How long were you active for? When and why did you quit, or did you just move on to other machines?
I never quit. I worked until about 1991 on the C64 and then did some PC and Amiga work for Walking Circles. They closed, so I moved to Tiertex and then Software Creations, both companies with a C64 pedigree, but by the time I worked for them, they were doing console stuff. The lead programmer on the FIFA games I worked on at Software Creations was Ste Ruddy, who wrote some of the best C64 games around. I still work as a programmer for a living, but on iPhone apps.

You have returned to the scene after a number of years and are active again doing games, which I'm very happy about. How did that come about, and what drew you back in?
I consider myself a games programmer, but it's not something I've been able to do a lot of in my working life for the last few years, so I initially coded some things for the iPhone, but they made zero money.

One day, I was looking through some of my old C64 source code and modified the Behemoth code so that it assembled in Kick Assembler, so I could see it running again. I enjoyed coding 6502 so much, and the quick turnaround of code to something on screen, so I decided to write a Picross game for the C64. This turned into Grid Pix which will be published by RGCD and Psytronik.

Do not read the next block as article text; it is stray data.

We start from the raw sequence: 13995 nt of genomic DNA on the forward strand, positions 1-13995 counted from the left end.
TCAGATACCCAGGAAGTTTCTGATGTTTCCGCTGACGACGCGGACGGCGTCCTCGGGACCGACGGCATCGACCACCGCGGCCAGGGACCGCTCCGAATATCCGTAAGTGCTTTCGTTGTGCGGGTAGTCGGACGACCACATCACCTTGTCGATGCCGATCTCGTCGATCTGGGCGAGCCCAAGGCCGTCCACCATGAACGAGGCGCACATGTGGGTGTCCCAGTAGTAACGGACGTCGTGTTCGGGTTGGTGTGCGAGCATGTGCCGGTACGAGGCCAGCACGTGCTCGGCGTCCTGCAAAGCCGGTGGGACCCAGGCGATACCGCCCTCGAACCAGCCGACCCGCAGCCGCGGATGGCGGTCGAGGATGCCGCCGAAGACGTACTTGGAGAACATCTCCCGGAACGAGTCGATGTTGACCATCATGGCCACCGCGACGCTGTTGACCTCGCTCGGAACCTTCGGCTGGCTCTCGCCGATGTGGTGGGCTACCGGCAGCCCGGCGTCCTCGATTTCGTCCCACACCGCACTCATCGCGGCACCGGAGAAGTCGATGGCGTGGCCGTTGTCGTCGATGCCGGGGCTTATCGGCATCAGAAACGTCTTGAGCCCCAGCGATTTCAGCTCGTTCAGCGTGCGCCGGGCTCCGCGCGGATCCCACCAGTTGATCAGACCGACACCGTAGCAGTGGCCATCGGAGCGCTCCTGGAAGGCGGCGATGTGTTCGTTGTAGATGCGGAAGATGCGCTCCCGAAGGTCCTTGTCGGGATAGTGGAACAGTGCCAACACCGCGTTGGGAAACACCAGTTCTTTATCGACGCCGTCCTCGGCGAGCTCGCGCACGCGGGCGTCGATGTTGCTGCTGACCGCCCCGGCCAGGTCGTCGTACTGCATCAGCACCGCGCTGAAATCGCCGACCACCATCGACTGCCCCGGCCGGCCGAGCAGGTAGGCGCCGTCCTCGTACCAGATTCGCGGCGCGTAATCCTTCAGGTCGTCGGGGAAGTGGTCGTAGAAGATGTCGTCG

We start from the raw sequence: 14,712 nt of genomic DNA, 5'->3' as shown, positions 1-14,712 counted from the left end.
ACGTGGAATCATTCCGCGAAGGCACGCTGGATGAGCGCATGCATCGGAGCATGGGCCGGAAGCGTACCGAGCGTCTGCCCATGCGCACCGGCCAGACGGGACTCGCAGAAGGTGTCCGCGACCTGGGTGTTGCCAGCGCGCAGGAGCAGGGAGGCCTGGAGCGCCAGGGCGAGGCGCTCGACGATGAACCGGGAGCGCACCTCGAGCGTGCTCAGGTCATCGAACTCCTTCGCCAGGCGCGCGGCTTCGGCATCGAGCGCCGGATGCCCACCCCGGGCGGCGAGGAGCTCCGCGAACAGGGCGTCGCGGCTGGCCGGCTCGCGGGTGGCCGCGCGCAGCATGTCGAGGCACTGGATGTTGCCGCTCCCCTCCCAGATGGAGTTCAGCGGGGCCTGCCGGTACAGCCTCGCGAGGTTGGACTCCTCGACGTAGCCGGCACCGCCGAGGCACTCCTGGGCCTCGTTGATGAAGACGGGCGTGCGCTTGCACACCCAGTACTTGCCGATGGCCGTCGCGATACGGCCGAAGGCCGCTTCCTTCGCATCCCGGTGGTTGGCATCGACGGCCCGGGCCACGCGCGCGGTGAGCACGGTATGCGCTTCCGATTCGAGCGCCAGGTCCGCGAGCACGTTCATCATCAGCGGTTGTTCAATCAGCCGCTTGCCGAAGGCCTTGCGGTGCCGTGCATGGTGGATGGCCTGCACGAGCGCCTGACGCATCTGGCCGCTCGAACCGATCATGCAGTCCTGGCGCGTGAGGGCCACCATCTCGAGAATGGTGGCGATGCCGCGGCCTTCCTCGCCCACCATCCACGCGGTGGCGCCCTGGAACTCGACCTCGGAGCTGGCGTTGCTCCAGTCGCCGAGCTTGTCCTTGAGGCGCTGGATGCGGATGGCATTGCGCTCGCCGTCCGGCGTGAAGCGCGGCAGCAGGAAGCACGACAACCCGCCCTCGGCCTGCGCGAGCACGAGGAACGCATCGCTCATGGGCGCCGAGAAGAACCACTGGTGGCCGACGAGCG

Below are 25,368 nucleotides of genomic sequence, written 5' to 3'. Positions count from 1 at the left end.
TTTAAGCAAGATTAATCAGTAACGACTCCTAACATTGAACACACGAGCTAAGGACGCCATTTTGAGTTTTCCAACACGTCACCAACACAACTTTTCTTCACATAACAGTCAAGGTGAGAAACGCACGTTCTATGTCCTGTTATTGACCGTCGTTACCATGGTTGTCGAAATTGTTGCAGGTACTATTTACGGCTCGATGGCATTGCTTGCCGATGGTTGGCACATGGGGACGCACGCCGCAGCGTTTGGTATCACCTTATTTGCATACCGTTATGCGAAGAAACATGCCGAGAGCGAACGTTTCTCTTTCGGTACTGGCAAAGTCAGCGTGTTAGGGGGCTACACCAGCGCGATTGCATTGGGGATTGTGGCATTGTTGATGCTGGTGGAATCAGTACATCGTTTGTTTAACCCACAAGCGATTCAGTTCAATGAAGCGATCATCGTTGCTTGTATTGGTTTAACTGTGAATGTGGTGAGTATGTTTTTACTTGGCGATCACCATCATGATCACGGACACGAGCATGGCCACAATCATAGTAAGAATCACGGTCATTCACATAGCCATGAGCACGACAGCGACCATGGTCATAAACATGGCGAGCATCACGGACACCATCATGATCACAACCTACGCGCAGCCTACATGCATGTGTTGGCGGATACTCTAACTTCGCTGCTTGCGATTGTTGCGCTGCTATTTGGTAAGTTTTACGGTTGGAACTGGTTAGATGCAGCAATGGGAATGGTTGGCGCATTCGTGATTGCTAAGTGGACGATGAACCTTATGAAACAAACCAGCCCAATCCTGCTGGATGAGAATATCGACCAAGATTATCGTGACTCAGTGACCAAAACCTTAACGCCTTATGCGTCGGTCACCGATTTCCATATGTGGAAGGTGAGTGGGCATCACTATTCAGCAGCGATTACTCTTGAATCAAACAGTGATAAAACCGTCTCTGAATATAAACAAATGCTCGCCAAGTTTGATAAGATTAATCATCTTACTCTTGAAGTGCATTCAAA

I then took some more time off from the C64. A project I was going to work on in my spare time fell through, and at the same time I got injured which stopped me running, so I had the mindset to code a game and the spare time to do it. This led to me starting Millie and Molly.

Developing for the C64 is dead easy these days. What tools are you using?
You think it's dead easy? Modern tools and progress in game design make some things easier, but it's still quite a challenge to pull it all together into a meaningful whole. I use Kick Assembler along with Sublime Text and a plug-in. I test on the Vice emulator. The debug functionality in there is the only thing which is worse than my original set-up back in the 1980s. The artist provided his work in CharPad, and the musician just sent me SID files. I write the occasional tool (like the Millie and Molly level exporter) in Visual Studio using C#.

Dead easy compared to the old days I mean. :) Anyhow, thank you very much for helping us preserve an important part of computer and gaming history! Do you have any parting comments with which to leave a final impression on our readers? Feel free to greet anyone you know.
Thanks to anybody who is helping keep the Commodore 64 alive!